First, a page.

People have remarked on the fact that many of the activities that we facilitate seem to be superficial or prosaic, and therefore lacking in having an enduring impact on the individual. It is true that we support the use of “natural” activities such as playing games, having parties, or going for a walk. These activities have the value of being part of the person’s repertoire (it can be easy or enjoyable to do what comes naturally). In response to these observations, we wanted to emphasize that our treatment approach is personalized for each individual. While there are some general activities, such as those listed above, that can have an impact on the individual, the greatest therapeutic benefit occurs when the individual engages in activities that have a particular meaning for them.
In order to determine which activities are likely to be most beneficial to an individual, it is important to base the treatment plan on a formulation of the individual’s assets, weaknesses, goals, and avoidances. The concrete specified activity may be one that was meaningful in the past but this is not necessary. For example, one individual had great satisfaction when he was in the boy scouts. This topic became the focus of the conversation and led to the individual demonstrating how to tie knots etc. For the most part, however, the facilitated activities center on the specified goals, values, and needs. Note, it is not the action itself that produces the satisfaction; it is the meaning of the activity and it’s relevance to values and goals. In addition to specifying the positive beliefs, the formulation should include the dysfunctional beliefs and behaviors such as expectations of failure, rejection, and distress. Also, maladaptive behaviors such as avoidance and withdrawal should be specified. One should address the following questions: What challenges or goals in the past were meaningful to the individual? What short term and long term goals and values are present and how can the individual satisfy these goals and values? What kinds of activities produce a positive affect: pleasure, a feeling of empowerment, enthusiasm, a feeling of fulfillment, and compassion? What dysfunctional beliefs drive the negative Page 2of 2ATB/MF 10-6-17Outline for Treatment Plan: The Two Modes in Schizophreniabehaviors and what activities can be employed to neutralize these? What activities can modify negative self-image (devalued, undesirable, inadequate)?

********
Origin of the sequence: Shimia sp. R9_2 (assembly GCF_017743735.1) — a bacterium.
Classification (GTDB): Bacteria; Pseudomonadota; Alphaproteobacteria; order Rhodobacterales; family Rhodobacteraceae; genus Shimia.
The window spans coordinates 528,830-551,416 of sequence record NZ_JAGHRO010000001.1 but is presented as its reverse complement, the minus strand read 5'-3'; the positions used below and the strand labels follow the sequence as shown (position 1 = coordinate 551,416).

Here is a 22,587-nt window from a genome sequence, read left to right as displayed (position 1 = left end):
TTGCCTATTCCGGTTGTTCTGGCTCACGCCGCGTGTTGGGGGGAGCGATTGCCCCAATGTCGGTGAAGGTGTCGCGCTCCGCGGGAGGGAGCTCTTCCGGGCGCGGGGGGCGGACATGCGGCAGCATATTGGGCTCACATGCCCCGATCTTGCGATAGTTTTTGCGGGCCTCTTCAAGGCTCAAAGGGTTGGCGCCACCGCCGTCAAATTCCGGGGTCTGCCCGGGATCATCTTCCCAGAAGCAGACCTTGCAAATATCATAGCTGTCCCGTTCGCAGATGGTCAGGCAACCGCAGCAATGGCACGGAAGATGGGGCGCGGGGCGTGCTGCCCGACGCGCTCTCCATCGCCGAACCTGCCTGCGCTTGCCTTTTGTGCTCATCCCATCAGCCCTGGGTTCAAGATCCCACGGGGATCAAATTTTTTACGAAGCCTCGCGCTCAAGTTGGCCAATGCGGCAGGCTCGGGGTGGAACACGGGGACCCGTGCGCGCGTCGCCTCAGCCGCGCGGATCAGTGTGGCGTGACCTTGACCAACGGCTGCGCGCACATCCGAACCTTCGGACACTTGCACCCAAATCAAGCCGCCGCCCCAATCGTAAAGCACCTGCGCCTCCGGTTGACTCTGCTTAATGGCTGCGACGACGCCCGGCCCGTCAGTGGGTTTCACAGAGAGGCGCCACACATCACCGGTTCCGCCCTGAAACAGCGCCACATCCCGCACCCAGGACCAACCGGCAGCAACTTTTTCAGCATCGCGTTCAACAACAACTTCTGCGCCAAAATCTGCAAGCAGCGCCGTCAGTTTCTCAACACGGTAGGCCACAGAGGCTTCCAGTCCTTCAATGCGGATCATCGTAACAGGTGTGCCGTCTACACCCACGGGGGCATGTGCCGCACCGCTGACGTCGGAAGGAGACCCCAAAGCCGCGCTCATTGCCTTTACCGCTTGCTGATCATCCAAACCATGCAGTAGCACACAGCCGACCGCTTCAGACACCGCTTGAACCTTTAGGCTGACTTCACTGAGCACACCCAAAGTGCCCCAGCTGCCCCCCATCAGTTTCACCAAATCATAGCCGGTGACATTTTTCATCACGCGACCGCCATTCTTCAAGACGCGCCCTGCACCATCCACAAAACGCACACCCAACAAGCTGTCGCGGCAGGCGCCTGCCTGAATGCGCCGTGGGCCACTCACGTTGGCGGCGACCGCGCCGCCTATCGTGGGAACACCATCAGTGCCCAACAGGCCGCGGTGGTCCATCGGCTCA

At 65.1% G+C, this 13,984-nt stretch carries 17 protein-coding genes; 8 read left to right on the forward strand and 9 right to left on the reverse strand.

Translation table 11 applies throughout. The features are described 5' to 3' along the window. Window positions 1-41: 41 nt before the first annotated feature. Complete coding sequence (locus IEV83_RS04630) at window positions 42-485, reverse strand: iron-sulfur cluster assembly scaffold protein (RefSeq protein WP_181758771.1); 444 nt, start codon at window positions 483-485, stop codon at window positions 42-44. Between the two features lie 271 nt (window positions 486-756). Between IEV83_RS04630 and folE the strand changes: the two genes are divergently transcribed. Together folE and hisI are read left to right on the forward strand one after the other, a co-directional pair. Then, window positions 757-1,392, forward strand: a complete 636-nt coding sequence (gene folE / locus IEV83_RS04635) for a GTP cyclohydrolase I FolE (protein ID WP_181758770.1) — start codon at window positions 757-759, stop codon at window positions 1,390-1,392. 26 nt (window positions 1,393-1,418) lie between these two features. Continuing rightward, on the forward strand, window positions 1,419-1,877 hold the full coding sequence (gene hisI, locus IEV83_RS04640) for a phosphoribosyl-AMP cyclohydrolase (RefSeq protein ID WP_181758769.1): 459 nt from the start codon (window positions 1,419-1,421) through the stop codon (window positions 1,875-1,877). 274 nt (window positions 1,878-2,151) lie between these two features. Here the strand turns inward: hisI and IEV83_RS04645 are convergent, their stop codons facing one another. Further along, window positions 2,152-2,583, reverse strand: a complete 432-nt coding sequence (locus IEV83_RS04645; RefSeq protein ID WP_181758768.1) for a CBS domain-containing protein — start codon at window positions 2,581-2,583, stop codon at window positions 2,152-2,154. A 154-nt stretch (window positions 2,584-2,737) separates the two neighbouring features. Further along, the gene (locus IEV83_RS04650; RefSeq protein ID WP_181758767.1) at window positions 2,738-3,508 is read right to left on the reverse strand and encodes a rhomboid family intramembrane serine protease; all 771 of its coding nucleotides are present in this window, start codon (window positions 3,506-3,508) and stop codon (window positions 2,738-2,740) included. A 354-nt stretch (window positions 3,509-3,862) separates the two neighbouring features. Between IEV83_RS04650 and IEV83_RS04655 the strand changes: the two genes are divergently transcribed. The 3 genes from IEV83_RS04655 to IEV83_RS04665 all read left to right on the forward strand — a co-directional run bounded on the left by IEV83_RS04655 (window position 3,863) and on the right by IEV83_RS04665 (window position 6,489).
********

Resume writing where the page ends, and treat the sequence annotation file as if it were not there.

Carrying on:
The figures below diagram the sequences of the two modes.